The US has said it remains hopeful that differences between India and World Trade Organisation (WTO) members over a stalled global trade agreement could be resolved in time, with just hours remaining for the deal to be signed.
US Commerce Secretary Penny Pritzker, accompanying Secretary of State John Kerry on an India visit, told news channel NDTV that she was "...hopeful that within the period of today...there is a common ground that is found."
Kerry and Pritzker, who met Indian Finance Minister Arun Jaitley, tried convincing New Delhi to sign the WTO Bali trade deal, an unnamed source told Reuters.
Jaitley, however, reportedly repeated his country's principled stand: India has demanded that a deal be accompanied by a parallel agreement giving the subcontinent more freedom to subsidise and stockpile food grains for its impoverished population.
The Bali accord is tipped to inject $960bn (£569bn, €717bn) into the global economy and promises to cut red tape at customs the world over. The deal is expected to create 21 million jobs globally.
The WTO deal must be rubber-stamped in Geneva on 31 July.
A failure could prove disastrous for the WTO as it will stoke doubts about the organisation's negotiating powers.
Indian economists believe India's position is justified.
"I would go with [the Indian government's] stance given that 30% of [India's] population is below the poverty line and [the government] has to feed them," Charan Singh, economist and Reserve Bank of India (RBI) Chair Professor of Economics at the Bangalore-based Indian Institute of Management (IIM) told IBTimes UK.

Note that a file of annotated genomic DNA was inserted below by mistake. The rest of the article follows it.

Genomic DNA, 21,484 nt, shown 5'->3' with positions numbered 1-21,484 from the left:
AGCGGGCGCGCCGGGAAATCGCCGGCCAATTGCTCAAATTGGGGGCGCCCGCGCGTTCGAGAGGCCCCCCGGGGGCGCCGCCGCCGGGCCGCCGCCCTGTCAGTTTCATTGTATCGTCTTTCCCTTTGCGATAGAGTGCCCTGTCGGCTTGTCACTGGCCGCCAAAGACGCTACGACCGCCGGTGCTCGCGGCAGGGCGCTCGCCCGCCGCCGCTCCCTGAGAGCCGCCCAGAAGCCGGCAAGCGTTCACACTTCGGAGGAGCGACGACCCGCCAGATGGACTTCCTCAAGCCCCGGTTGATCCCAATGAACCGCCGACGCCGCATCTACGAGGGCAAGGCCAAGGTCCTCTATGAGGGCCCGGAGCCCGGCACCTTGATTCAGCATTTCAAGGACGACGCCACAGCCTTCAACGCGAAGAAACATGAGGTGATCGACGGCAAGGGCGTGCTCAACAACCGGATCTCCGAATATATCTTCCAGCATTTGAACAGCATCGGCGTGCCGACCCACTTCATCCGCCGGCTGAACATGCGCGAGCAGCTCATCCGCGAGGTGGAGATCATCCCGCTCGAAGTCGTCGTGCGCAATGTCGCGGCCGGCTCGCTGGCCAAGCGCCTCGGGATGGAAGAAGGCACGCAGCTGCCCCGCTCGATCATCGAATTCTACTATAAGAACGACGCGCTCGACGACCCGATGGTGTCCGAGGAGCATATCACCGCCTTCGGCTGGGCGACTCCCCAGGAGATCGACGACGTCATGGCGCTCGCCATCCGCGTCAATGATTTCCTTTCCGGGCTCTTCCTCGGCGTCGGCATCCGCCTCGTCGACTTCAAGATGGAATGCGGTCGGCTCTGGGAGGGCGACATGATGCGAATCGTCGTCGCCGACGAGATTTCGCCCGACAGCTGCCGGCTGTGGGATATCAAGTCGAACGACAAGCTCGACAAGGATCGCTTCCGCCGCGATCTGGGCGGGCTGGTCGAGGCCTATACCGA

"70% of India's population survives on agriculture, which accounts for 14% of the country's GDP. India has to protect its rural sector and its farmers. [Prime Minister Narendra] Modi's model of governance in the Gujarat state was about strengthening the rural sector and the [2014 annual] budget has done the same.
"And given India's size, food security is very important," Singh said.
"India has suffered humiliation on food security in the past, during the 70s and during partition. Those scars remain and they have to be taken care of.
"[WTO members] were to discuss India's concerns post the Bali deal. Seven months have passed and I have not seen any development," Singh added.
Earlier, economist V Anantha Nageswaran, in a column published in the Mint, said that "...India is right to take the stance it has taken..."
"Anyone who has a basic understanding of option pricing will know that surrendering a policy option is like throwing away a deep out-of-the-money call option that is unexpired. It carries value. The policy optionality on what to do with India's food security needs and how to go about meeting those needs should rest with the government of India. It is not to be negotiated away in a multilateral forum.
"If India is holding up the trade facilitation deal as a quid pro quo for getting its way on the food security matter, that is fine as far as negotiations go. China issued an ultimatum to Britain on its prime minister meeting the Dalai Lama. Britain meekly obliged. Trade policy as much as foreign policy is not about being liked but about growing a spine..." Nageswaran wrote.
The December 2013 Bali world trade talks were part of a 12-year-old drive to expand multilateral free trade in sensitive areas such as agriculture. Negotiations first began in Doha, Qatar, in 2001.